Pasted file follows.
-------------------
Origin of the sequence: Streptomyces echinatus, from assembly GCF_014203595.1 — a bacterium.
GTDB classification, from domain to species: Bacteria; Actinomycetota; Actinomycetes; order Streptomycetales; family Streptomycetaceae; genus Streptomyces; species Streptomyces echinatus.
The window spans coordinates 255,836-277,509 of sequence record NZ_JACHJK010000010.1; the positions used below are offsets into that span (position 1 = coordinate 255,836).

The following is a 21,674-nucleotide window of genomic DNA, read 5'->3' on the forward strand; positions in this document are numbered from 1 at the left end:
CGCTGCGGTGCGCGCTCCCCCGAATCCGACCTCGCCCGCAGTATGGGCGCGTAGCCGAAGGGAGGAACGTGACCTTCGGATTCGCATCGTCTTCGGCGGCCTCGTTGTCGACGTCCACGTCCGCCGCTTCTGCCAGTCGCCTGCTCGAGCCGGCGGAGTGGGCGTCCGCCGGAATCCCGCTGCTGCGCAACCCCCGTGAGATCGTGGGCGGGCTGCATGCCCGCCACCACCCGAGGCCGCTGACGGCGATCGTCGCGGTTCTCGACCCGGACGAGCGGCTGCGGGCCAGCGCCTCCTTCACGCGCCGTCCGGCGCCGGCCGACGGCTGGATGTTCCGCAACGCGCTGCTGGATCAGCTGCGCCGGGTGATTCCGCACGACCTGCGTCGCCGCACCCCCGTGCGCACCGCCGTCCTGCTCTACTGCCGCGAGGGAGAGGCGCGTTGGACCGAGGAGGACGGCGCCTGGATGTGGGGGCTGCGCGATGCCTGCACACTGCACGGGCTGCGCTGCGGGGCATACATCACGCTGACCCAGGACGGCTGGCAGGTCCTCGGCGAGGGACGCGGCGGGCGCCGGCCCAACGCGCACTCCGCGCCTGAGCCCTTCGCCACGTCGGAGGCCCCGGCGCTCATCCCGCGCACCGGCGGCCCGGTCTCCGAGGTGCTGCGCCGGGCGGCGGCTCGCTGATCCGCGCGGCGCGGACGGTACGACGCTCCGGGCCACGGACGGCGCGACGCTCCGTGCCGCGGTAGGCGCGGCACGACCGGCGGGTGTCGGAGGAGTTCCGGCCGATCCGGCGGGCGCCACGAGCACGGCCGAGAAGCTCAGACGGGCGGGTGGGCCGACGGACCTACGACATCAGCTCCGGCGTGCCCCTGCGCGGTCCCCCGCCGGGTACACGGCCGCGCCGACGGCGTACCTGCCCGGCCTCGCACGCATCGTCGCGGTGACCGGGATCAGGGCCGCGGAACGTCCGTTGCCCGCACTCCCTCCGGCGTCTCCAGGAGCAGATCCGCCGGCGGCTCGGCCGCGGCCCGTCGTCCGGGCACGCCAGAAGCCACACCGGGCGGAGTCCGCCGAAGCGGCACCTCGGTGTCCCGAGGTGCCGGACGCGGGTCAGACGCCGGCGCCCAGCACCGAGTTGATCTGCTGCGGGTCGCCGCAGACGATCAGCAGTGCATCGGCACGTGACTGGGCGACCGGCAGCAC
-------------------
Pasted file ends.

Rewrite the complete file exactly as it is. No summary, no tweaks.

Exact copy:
Origin of the sequence: Streptomyces echinatus, from assembly GCF_014203595.1 — a bacterium.
GTDB classification, from domain to species: Bacteria; Actinomycetota; Actinomycetes; order Streptomycetales; family Streptomycetaceae; genus Streptomyces; species Streptomyces echinatus.
The window spans coordinates 255,836-277,509 of sequence record NZ_JACHJK010000010.1; the positions used below are offsets into that span (position 1 = coordinate 255,836).

The following is a 21,674-nucleotide window of genomic DNA, read 5'->3' on the forward strand; positions in this document are numbered from 1 at the left end:
CGCTGCGGTGCGCGCTCCCCCGAATCCGACCTCGCCCGCAGTATGGGCGCGTAGCCGAAGGGAGGAACGTGACCTTCGGATTCGCATCGTCTTCGGCGGCCTCGTTGTCGACGTCCACGTCCGCCGCTTCTGCCAGTCGCCTGCTCGAGCCGGCGGAGTGGGCGTCCGCCGGAATCCCGCTGCTGCGCAACCCCCGTGAGATCGTGGGCGGGCTGCATGCCCGCCACCACCCGAGGCCGCTGACGGCGATCGTCGCGGTTCTCGACCCGGACGAGCGGCTGCGGGCCAGCGCCTCCTTCACGCGCCGTCCGGCGCCGGCCGACGGCTGGATGTTCCGCAACGCGCTGCTGGATCAGCTGCGCCGGGTGATTCCGCACGACCTGCGTCGCCGCACCCCCGTGCGCACCGCCGTCCTGCTCTACTGCCGCGAGGGAGAGGCGCGTTGGACCGAGGAGGACGGCGCCTGGATGTGGGGGCTGCGCGATGCCTGCACACTGCACGGGCTGCGCTGCGGGGCATACATCACGCTGACCCAGGACGGCTGGCAGGTCCTCGGCGAGGGACGCGGCGGGCGCCGGCCCAACGCGCACTCCGCGCCTGAGCCCTTCGCCACGTCGGAGGCCCCGGCGCTCATCCCGCGCACCGGCGGCCCGGTCTCCGAGGTGCTGCGCCGGGCGGCGGCTCGCTGATCCGCGCGGCGCGGACGGTACGACGCTCCGGGCCACGGACGGCGCGACGCTCCGTGCCGCGGTAGGCGCGGCACGACCGGCGGGTGTCGGAGGAGTTCCGGCCGATCCGGCGGGCGCCACGAGCACGGCCGAGAAGCTCAGACGGGCGGGTGGGCCGACGGACCTACGACATCAGCTCCGGCGTGCCCCTGCGCGGTCCCCCGCCGGGTACACGGCCGCGCCGACGGCGTACCTGCCCGGCCTCGCACGCATCGTCGCGGTGACCGGGATCAGGGCCGCGGAACGTCCGTTGCCCGCACTCCCTCCGGCGTCTCCAGGAGCAGATCCGCCGGCGGCTCGGCCGCGGCCCGTCGTCCGGGCACGCCAGAAGCCACACCGGGCGGAGTCCGCCGAAGCGGCACCTCGGTGTCCCGAGGTGCCGGACGCGGGTCAGACGCCGGCGCCCAGCACCGAGTTGATCTGCTGCGGGTCGCCGCAGACGATCAGCAGTGCATCGGCACGTGACTGGGCGACCGGCAGCAC